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Go Back   SailNet Community > General Interest > General Discussion (sailing related)
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  #11  
Old 08-24-2006
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Well, given how bad the hurricane season was last year, it is very likely that there is an all-time record high of storm damaged boats flooding the market right now.

The other question I have, is do you want to sail right now? If so, get a boat that is in good enough shape to sail...this boat isn't.
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You know what the first rule of sailing is? ...Love. You can learn all the math in the 'verse, but you take
a boat to the sea you don't love, she'll shake you off just as sure as the turning of the worlds. Love keeps
her going when she oughta fall down, tells you she's hurting 'fore she keens. Makes her a home.

—Cpt. Mal Reynolds, Serenity (edited)

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  #12  
Old 08-24-2006
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All: Thanks for the comments. Based on what I saw, I do not think it was sunk. From the ones that I've seen around here if a boat went down during Katrina there is a definite waterline mark at an odd angle. There was so much “stuff” in the water it left a mark on the hull. The marina/docks where this one is at did reasonably well when compared to the marina closer to the lake – I was surprised really. I want to see the inside of it before I make any decisions. If everything looks new and fresh – that will be a very bad sign. I've knocked around the shipyards for about 20 years now - though I'm not at one at this time. I've done my fair share of inspections on everything from Col Patton's S&S sailboat called the When & If (he wasn't a general when it was designed and built – now a sailing school ship on the East Coast – or at least was) to drill rings so I think/hope I can do a decent first cut. I know enough not to rely on myself though. I once took a wooden boat survey class on the East Coast, the instructor – Giff Full – had done most of the major wooden boats on the East Coast and he said that he would never do his own – you get stars in your eyes and see what it could be and not what it is. I'm handy with tools but clearly lack some of the specific knowledge it would take. I've some contacts down the bayou at a shipyard and think I could get some help from them. I had to laugh at the take your best shot and double it comment – gee I thought that I had!

I started out thinking of getting an “entry” boat of about 37 feet or so and give that ago for a bit. A deal feel through and I shifted gears and I think the way to go is to take a leap of faith and get something closer to what I really want. However, between a kid in college, one about to go, child support for another etc I just cannot do a turn-key one right now. I've waited 20 years to do this and I think I'm being more careful about this than I was about the wife! As an ship inspector, I've seen too many people make some costly mistakes and my hope is not to join them.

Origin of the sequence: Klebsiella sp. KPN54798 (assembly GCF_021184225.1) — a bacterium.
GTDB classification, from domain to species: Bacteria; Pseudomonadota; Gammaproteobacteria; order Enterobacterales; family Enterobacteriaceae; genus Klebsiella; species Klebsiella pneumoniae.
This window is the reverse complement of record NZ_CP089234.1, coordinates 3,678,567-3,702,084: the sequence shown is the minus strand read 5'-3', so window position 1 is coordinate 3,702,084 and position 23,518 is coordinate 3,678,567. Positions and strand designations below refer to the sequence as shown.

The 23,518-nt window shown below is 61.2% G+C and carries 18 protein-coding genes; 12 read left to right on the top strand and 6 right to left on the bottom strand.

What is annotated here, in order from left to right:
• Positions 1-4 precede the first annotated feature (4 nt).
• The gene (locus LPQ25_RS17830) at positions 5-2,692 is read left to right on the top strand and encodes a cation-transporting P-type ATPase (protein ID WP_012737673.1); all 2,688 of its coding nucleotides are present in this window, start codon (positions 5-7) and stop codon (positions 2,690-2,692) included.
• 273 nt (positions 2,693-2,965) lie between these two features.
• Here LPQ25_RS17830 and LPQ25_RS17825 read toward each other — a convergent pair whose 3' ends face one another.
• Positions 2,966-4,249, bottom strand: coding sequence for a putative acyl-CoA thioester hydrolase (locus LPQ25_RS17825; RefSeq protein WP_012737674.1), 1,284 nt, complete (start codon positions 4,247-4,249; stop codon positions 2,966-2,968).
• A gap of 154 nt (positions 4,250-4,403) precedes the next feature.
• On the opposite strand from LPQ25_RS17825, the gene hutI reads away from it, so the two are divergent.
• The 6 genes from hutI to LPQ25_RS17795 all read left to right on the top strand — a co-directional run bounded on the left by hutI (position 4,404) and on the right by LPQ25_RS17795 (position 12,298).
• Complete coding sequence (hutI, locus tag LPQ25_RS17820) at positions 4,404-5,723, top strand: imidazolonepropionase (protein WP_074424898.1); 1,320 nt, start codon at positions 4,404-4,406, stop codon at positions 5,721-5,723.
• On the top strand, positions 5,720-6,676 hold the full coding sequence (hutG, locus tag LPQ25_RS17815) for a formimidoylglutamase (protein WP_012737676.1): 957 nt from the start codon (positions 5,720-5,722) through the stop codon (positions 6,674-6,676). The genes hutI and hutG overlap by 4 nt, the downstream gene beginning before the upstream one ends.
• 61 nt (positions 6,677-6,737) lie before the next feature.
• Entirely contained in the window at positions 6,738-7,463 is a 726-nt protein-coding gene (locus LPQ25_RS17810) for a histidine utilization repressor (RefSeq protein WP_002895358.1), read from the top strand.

Regards – N.
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  #13  
Old 08-24-2006
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I forgot to answer the question - I would like to be sailing now but I can wait a bit. I've a fishing boat and a kayak to help get me on the water.... But I would like to have the sailboat by next year.
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  #14  
Old 08-24-2006
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I doubt the boat you described originally would be in sailable/saleable condition within a year, without investing more money/sweat equity than it is worth.
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You know what the first rule of sailing is? ...Love. You can learn all the math in the 'verse, but you take
a boat to the sea you don't love, she'll shake you off just as sure as the turning of the worlds. Love keeps
her going when she oughta fall down, tells you she's hurting 'fore she keens. Makes her a home.

—Cpt. Mal Reynolds, Serenity (edited)

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  #15  
Old 08-25-2006
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Quote:
Originally Posted by lasailor
...However, between a kid in college, one about to go, child support for another etc I just cannot do a turn-key one right now. ...
What some of us are trying to get across is that buying a project boat doesn't necessarily save much if any money. So between prchase and repairs you have to come up with about the cost of an almost turnkey boat in short order, it's just that you have to do more work to make it useable.

Maybe you need to consider downsizing the acquisition if you don't increase the financial resources for it.

The real bargains come in when the seller is very motivated otherwise, and not usually because the boat has been trashed. It takes a lot of time and luck to find those kind of deals. Even then it's very hard to purchase at less than 90% of market value. The really hot deals on boats in good condition tend to get snapped up by insiders. They don't make it to the broad market or they don't last long. Most of the sales are relatively close to market value.